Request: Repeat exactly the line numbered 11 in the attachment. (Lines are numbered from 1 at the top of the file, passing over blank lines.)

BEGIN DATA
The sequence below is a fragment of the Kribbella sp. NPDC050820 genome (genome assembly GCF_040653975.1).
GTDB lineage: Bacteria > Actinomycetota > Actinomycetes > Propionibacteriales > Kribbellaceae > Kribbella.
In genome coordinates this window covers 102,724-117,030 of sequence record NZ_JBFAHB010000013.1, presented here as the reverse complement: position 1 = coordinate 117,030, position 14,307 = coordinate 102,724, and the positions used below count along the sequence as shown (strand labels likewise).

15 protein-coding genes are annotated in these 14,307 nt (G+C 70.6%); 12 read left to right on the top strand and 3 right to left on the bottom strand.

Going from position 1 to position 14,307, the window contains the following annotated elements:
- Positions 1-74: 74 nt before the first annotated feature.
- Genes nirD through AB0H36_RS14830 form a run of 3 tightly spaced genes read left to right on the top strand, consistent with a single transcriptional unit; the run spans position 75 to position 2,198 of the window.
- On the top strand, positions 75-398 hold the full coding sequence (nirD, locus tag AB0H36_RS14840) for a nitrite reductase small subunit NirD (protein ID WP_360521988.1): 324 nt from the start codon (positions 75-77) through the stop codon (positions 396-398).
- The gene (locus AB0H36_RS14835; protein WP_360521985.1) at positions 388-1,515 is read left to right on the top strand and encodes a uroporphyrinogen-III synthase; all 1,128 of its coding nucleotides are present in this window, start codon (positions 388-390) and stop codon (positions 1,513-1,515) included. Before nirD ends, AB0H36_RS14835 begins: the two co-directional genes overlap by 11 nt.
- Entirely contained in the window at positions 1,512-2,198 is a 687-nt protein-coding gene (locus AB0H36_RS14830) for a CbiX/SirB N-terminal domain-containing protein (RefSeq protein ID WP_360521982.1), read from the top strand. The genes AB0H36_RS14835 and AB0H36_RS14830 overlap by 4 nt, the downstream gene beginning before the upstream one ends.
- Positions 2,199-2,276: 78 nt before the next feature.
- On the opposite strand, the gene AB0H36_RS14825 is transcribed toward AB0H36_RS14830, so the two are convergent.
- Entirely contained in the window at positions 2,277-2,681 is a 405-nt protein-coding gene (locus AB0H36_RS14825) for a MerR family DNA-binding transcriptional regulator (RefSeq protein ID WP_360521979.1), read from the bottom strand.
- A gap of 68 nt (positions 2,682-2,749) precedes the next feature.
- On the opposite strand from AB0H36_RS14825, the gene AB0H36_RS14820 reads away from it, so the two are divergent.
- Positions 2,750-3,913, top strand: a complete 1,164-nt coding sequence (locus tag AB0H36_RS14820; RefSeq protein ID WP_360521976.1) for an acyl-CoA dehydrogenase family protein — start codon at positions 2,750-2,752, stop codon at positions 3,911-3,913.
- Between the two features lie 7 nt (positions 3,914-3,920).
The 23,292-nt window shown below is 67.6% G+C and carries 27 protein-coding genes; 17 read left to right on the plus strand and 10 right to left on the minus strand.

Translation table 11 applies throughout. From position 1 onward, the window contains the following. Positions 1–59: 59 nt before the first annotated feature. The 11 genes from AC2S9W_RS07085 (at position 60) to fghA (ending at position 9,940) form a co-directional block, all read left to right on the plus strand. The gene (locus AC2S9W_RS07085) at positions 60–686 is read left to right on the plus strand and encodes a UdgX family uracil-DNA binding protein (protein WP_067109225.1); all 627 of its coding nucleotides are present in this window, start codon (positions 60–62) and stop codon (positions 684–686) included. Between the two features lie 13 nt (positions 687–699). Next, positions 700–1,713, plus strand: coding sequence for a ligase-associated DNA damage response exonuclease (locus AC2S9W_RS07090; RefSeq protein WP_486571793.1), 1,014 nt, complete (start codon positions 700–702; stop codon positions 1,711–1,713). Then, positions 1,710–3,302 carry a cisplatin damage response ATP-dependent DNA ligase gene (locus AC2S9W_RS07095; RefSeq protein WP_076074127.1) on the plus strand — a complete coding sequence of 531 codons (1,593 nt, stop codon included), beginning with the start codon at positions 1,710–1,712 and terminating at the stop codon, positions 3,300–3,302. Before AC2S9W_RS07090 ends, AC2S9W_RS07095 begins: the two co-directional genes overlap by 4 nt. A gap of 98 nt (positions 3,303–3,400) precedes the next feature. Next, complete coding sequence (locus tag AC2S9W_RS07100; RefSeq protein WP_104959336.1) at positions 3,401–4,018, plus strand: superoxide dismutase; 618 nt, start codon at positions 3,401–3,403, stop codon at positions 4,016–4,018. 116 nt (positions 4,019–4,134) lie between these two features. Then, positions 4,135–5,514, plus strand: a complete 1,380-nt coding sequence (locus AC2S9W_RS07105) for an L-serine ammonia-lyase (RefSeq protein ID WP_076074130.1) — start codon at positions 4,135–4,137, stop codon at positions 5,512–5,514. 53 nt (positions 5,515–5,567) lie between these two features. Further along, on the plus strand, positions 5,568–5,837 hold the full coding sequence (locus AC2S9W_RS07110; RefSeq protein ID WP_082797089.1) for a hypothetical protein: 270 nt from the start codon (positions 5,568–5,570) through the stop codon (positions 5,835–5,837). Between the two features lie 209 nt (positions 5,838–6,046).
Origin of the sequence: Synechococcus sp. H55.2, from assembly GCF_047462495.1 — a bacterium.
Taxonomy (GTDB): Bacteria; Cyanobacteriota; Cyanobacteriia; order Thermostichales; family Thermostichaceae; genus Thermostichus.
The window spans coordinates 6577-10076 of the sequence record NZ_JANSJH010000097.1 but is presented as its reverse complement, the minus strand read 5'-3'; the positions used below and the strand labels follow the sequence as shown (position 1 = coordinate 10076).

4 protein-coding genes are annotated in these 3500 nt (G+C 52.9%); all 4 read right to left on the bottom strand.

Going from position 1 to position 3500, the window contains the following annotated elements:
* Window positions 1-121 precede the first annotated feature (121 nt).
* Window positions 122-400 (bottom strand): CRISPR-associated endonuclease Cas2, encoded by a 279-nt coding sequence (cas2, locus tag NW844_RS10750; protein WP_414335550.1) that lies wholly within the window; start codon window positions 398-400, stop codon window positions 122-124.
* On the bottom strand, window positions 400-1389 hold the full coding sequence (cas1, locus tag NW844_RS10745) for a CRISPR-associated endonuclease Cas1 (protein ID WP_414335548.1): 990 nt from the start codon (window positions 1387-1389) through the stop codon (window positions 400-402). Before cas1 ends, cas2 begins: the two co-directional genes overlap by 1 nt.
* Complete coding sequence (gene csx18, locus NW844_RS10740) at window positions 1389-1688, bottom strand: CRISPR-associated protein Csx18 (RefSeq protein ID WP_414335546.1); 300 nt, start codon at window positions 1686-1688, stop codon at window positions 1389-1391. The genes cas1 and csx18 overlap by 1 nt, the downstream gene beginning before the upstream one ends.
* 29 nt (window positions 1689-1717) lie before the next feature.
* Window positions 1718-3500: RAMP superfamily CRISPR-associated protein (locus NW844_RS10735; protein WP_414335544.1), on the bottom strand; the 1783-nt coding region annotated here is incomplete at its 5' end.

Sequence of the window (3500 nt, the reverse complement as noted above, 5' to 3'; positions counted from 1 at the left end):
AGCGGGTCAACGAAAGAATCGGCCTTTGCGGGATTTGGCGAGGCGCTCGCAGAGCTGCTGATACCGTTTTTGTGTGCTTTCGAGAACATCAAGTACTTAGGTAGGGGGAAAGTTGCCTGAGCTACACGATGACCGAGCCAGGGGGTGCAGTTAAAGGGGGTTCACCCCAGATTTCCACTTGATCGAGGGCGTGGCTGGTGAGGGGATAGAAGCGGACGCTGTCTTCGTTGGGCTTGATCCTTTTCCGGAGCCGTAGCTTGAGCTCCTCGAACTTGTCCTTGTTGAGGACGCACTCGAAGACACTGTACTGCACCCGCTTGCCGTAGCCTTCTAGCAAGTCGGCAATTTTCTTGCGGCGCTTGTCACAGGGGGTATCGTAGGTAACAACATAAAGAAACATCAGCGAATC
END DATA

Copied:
- Positions 2,199-2,276: 78 nt before the next feature.